NCAA revisits Confederate flag policy
By Steve Wieberg, USA TODAY
Amid calls for a broader crackdown, the NCAA is re-examining its policy against
staging championships in states that display the Confederate battle symbol.
The association’s Minority Opportunities and Interests Committee will begin weighing
options during meetings Monday and Tuesday in Indianapolis. At stake is Clemson’s
and other schools’ eligibility to host baseball regionals and subregionals.
No recommendations are expected next week. "It would be a ways off, probably,
for anything to happen," committee chairman Robert Vowels says. His panel
is awaiting the outcome of local efforts to remove the Confederate flag from
state grounds in South Carolina, one of two states affected by the guidelines.
"We’re looking at the entire picture," Vowels says. "But our
dialogue recently has been mainly with South Carolina."
The state pulled the flag from its Capitol dome in Columbia in 2000 but still
flies it as part of a monument on Statehouse grounds. Mississippi incorporates
the Confederate symbol in its state flag.
The NCAA refuses to conduct preassigned championship events — those assigned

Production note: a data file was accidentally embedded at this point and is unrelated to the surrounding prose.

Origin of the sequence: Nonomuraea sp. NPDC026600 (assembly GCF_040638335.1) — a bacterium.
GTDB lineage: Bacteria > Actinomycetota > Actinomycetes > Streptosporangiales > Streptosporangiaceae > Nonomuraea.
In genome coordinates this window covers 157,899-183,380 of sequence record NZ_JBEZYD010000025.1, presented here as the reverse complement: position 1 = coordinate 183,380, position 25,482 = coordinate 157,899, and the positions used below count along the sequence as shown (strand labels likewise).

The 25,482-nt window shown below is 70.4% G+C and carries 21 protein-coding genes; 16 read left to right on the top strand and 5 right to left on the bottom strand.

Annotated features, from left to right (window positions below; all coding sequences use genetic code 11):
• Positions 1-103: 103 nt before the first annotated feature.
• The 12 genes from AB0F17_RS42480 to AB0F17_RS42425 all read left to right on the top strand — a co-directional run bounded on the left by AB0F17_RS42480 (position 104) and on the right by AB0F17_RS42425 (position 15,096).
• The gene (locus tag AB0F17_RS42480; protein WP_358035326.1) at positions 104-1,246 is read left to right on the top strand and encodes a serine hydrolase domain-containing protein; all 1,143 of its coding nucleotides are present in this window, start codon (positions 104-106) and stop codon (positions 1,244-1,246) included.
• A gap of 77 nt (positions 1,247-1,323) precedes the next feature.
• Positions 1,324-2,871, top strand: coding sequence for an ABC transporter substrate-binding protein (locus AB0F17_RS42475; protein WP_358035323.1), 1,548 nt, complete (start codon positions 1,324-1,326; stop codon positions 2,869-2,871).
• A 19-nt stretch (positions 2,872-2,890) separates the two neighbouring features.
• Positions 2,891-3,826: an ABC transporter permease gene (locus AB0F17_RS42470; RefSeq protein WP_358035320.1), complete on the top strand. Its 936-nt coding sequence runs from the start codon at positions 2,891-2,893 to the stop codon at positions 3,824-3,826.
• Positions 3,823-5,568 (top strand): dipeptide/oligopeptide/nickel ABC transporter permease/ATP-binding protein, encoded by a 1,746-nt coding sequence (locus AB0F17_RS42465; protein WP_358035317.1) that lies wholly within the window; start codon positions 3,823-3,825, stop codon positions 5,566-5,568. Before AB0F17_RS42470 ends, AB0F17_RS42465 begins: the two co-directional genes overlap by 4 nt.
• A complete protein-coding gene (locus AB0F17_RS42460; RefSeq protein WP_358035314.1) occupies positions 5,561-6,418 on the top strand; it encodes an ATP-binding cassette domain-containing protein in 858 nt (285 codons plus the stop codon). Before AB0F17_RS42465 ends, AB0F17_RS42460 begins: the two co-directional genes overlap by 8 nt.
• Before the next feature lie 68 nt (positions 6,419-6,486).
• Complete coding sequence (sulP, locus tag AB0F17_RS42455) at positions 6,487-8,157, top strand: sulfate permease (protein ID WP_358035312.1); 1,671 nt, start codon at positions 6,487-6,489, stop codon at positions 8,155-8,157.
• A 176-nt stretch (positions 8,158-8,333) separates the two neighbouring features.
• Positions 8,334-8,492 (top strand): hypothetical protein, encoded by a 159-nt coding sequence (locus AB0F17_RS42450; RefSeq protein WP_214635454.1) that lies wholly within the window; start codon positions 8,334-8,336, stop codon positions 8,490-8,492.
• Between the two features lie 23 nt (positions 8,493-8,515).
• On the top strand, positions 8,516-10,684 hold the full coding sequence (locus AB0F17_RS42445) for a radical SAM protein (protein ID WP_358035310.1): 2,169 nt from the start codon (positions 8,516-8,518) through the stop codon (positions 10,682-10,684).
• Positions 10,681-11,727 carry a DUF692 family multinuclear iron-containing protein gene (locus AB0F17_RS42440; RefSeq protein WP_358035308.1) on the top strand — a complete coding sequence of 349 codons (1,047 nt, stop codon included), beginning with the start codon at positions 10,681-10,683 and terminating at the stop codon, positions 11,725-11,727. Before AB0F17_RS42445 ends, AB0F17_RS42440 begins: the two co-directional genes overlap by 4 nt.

a site ahead of time, as basketball’s Final Four is each year — in either
At issue is whether to extend the ban to non-predetermined events, including
baseball’s lead-up to the College World Series in Omaha. Regionals are awarded
to 16 of the highest-seeded teams in the 64-team field and super regionals to
eight surviving high seeds.
Clemson and Mississippi hosted regionals and super regionals last June. South
Carolina also has as recently as 2004, and regionals were held at Mississippi
State and Southern Mississippi in 2003.
"Make it consistent across the board," says Otha Meadows, executive
director of the Charleston, S.C.-based Trident Urban League. "I just think
you’re spinning your wheels and you’re not really putting your teeth into it
if you say, ‘Well, we’re going to sanction these events. But we’re not going
to sanction those events.’ "
The Indianapolis-based Black Coaches Association also has urged the NCAA’s
minority opportunities committee to address the issue. A final decision would
be up to the association’s top-level Executive Committee, which drew up the
policy in April 2001.
It affects only basketball and football, the sports that preset and rotate
championship sites. Losing one of those events, the NCAA’s Charlotte Westerhaus
says, costs a state $5 million to $7 million.
Westerhaus, who oversees minority issues for the NCAA, suggests it might have
gone as far with restrictions as it’s going to, noting Clemson and other schools
have been careful to prohibit the imagery at events they host and have little
influence on state policies.
"I think the membership wanted to recognize that," she says, "and
doesn’t want to punish student-athletes who’ve earned the right to participate
in championships on those particular campuses."
Copyright 2007 USA TODAY